Government urged to fast-track confirmation of office buildings

DESPITE strong occupancy and improved construction delivery, the government is encouraged to help speed up the proclamation of office buildings to further attract business locators to move in or expand in the country’s major districts.

Failure to do so, however, could lead to vacancy-rate spike in the office sector, Pronove Tai International Property Consultants cautioned in its Third Quarter (Q3) Metro Manila Office Market Overview report.

“Peza [Philippines Economic Zone Authority] proclamations should be fast-tracked. The private sector has already put in the investment, [so] we urge the government to help us now with Lono [Letter of No Objection] for Pogos [Philippine Offshore Gaming Operators] and Peza buildings for IT-BPM [information technology-business process management],” said Monique Pronove, CEO of Pronove Tai.

“Or else we’ll have a growing vacancy because I can’t bring all of this demand to all these buildings. It will be a bane to the private investors of newly built buildings to have growing vacancies as a result of not being able to cater to the demand drivers due to government restrictions,” she added.

Occupants of Peza-proclaimed buildings are IT- BPM companies to meet their infrastructure, as well as incentive requirements, including tax perks that were heavily discussed in the ongoing tax-reform package reviews.

In the last 14 months, only five out of 22 Peza-building applications were proclaimed in Metro Manila. This shows that there is a slow take-up of office space from the IT-BPM players.

Traditionally, Q3 was a slow period demand-wise as it is when the so-called Ghost Month that is August is observed.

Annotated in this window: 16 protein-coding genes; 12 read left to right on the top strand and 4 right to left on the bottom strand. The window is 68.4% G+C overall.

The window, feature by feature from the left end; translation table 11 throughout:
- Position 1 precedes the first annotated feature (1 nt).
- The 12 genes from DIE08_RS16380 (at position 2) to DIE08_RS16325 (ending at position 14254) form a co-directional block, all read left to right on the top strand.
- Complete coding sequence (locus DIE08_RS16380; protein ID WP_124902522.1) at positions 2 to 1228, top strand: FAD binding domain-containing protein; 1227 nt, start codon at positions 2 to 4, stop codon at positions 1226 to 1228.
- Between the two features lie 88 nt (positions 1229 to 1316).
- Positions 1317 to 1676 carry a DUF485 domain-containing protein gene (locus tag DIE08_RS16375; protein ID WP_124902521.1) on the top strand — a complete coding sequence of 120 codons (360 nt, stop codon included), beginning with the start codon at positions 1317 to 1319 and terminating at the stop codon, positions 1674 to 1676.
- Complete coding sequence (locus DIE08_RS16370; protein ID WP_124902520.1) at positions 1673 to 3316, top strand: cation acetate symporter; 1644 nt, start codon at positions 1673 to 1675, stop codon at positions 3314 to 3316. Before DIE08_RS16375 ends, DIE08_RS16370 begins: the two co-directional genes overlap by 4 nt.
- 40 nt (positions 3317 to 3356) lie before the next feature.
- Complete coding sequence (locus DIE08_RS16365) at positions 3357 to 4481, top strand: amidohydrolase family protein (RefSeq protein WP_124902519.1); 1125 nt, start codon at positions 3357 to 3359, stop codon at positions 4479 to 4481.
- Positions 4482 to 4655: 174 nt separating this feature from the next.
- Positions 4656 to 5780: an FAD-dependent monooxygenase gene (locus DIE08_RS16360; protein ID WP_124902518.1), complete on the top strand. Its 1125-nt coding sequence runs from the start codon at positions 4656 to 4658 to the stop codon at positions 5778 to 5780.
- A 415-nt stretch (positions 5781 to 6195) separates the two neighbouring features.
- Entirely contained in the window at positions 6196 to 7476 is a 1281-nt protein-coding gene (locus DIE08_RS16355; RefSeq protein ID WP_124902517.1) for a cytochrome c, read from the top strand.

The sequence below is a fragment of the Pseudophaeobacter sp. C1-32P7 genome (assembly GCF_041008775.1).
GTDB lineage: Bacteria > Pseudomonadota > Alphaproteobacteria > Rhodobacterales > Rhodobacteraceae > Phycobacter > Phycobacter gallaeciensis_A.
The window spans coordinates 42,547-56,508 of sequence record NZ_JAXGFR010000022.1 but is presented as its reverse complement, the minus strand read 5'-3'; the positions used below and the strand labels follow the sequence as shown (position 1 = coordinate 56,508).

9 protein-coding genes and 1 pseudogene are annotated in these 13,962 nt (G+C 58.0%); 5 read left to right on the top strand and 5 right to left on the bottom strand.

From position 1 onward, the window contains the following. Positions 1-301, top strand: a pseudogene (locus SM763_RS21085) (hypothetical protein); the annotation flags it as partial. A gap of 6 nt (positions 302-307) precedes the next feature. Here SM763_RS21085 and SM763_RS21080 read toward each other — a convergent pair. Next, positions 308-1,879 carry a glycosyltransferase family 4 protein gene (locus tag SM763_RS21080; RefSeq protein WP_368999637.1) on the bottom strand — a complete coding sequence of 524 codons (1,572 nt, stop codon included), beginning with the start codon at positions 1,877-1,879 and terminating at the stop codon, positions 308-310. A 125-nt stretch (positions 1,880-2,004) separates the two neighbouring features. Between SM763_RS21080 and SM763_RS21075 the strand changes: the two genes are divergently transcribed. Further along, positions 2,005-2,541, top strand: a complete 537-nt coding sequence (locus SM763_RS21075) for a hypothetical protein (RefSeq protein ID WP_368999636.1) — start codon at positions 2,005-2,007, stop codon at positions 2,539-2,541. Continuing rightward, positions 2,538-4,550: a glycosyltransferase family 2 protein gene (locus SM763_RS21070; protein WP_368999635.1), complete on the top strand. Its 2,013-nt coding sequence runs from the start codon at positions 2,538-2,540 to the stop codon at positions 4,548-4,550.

Prior commitments over the last three quarters are on a downtrend when Pronove Tai recorded 52 percent of preleased space in Q1, down to 44 percent in Q2 and neutral at 44 percent for Q3. In fact, there were no notable new entrants in the Philippine market during these periods.

Robust vacancy

By and large, the report cited that a healthy vacancy rate is finally achieved in Q3 of 2017, surpassing the industry standard.

“For the first time since 2011, the office market vacancy in Metro Manila registered at a healthy 5 percent average,” Pronove revealed.

Per the set benchmark, she cited that “anything between 5 percent to 10 percent is considered healthy in the industry.”

This, the CEO noted, would mean that there is enough space for enterprises or organizations to expand within the business districts.

Of the office districts in the metropolis, Pronove Tai’s latest study bared that five moved out of the unhealthy lower than 5-percent level in Q3. These are Taguig City, Mandaluyong and Quezon City at 7 percent, Muntinlupa at 8 percent and Ortigas Center at 5 percent. Makati City and Bay Area, on the other hand, were still trailing at 2 percent.

Catching up 

Improved vacancies could be partly attributed to enhanced construction delivery from July to September 2017, the report revealed.

In fact, projects that were delayed from the first half of the year were completed in Q3.

Meanwhile, the study showed that construction activities are on track as scheduled for the most part with only 43,000 square meters (sq m), or 11 percent of the pipelined Q3 completions moved to an early Q4 date.

They are comparable to Q1 and Q2 delays, which were at a high 138,000 sq m (46 percent) and 160,000 sq m (33 percent), respectively.

“This positive, though modest, development is definitely a move toward the right direction and could not come at a better timing,” the top executive said. “Some of these buildings were long overdue and have pre-leased occupants waiting for completion,” she added.

Record-breaking inventory